Get Out and Moving This Winter: Benefits of Winter Workouts

It’s officially winter! Which means holiday cookies, shorter days, colder temperatures and… less motivation to stay active. Who wouldn’t prefer to enjoy holiday treats by the fireside instead of working out? Almost everything about winter makes it harder to get up and get active, but exercising during winter months has multiple health benefits. Some of these benefits include:

  • Immune system boost
  • Increase energy levels
  • Fight the “winter blues”

Immune System Boost

Exercise plays an important role in maintain a healthy immune system. In midst of the COVID-19 pandemic, the need for a robust immune system is more important than ever. Whether you are back to the gym or working out at home, you should get active this winter! Exercise increases your heart rate and causes billions of cells in your blood to circulate at a faster rate. In this circulation are special cells that carry out immune functions such as recognition and killing of viruses-infected cells. Immune cells that are mobilized by exercise are primed and ready to fight. The increased circulation of immune cells during exercises increases immune surveillance, which makes us better equipped to fighting an infection. Exercise also releases specialized proteins such as IL-6, IL-7 and IL-15 that can promote the production of new immune cells and increase our resistance to infection. While exercise will not prevent from expose to COVID-19, staying active can boost the immune system to minimize symptoms and expedite recovery times.

Increase Energy levels

When you’re tired, the last thing you want to do is workout. However, instead of reaching for the coffee pot, you might get more benefits from taking a quick walk. Most of your cells contain a “powerhouse” called a mitochondria that produces chemical energy in the body. Physical exercise is known to stimulate the growth of new mitochondria in the muscles, meaning the ability to create more energy! Exercise also causes us to release feel-good hormones called endorphins. Endorphins trigger a positive feeling in the body that leave you feeling energized and happy after your workout!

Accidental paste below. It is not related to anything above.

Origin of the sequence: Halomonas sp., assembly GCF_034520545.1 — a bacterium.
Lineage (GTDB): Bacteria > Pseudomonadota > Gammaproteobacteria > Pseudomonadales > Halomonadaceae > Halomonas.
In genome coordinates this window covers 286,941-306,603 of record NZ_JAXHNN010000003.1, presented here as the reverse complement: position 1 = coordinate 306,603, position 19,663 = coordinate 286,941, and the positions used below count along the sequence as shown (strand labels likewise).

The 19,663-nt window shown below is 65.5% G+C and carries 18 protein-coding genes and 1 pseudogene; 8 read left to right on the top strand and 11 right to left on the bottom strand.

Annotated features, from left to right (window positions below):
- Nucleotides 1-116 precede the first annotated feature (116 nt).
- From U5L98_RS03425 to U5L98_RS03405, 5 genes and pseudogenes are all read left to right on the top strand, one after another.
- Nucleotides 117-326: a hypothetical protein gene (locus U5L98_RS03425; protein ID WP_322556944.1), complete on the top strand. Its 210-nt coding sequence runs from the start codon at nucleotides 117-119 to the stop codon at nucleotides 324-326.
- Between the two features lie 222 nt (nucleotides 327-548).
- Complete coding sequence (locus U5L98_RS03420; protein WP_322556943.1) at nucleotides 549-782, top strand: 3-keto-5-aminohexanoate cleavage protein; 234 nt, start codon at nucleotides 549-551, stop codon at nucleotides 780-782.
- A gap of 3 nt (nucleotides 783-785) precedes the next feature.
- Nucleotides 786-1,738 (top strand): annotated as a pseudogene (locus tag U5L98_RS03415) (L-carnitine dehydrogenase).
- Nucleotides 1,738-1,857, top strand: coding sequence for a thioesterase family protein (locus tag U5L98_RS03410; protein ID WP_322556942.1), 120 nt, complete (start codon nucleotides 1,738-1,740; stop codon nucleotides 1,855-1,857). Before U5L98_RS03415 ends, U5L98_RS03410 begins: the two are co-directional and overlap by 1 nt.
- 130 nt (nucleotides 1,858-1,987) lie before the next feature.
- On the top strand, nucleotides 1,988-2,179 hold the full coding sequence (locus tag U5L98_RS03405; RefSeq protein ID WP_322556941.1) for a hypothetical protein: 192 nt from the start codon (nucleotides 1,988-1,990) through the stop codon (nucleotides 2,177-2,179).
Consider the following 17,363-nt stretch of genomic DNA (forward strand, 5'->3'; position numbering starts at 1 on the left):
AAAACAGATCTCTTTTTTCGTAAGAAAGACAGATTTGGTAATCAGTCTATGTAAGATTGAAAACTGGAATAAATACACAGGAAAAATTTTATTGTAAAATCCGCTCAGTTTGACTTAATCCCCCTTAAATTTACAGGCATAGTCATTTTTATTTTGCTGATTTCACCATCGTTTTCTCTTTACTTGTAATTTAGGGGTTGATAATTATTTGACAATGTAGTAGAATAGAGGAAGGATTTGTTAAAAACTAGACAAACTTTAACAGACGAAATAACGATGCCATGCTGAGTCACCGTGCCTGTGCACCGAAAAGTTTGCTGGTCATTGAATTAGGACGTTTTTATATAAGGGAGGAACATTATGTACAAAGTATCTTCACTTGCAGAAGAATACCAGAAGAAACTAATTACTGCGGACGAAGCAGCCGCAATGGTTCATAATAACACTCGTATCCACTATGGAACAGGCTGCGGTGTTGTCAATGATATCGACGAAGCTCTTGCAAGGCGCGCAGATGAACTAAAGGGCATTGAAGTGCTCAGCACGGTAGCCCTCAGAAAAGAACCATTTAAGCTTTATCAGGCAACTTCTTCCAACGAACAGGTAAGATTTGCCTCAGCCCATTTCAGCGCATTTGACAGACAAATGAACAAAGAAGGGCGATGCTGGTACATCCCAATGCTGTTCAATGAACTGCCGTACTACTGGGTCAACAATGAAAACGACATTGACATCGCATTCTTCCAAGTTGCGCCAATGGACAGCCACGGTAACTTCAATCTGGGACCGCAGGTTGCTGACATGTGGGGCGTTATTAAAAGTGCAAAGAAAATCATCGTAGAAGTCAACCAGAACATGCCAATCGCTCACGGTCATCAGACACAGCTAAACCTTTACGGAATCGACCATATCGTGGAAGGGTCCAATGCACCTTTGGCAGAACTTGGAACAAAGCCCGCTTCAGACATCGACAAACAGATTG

preseason training for the slopes, skiing training, snowboarding trainingFight the Winter Blues

Winter in the middle and northern regions of the United States can greatly affect mood. The days sometimes become so short you question the last time you saw the sun. The “winter blues” are usually marked by change in mood, decreased energy and loss of interest. People with winter blues usually engage is less physical activity and prefer sedentary activities. However, an increasing amount of research supports exercise to reduce symptoms of seasonal depression, while improving physical health. A study from researchers at Massachusetts General Hospital reported people who exercise at least several hours a week were less likely to experience symptoms of depression. The study shows positive results with both high-intensity and low-intensity exercise. The researchers suggest 35 minutes a day of aerobic exercise, resistance training, yoga or even dancing can help with the winter blues!

If you want to learn more about creating an exercise routine check out this blog or give us a call today! Direct Access in NJ allows you to get in for an evaluation without you having to see your Doctor, probably quicker than you could even get that appointment, while also saving you both time and money!  

Please, call us to schedule you evaluation at one of BeneFIT’s locations in Bridgewater (908.203.5200) or Chester (908.879.5700)  with one of our highly-trained Doctors of Physical Therapy!

 

Sources:

https://onlinelibrary.wiley.com/doi/abs/10.1002/da.22967

https://www.acsm.org/blog-detail/acsm-blog/2020/03/30/exercise-immunity-covid-19-pandemic

https://www.sciencedirect.com/science/article/pii/S2666337619300083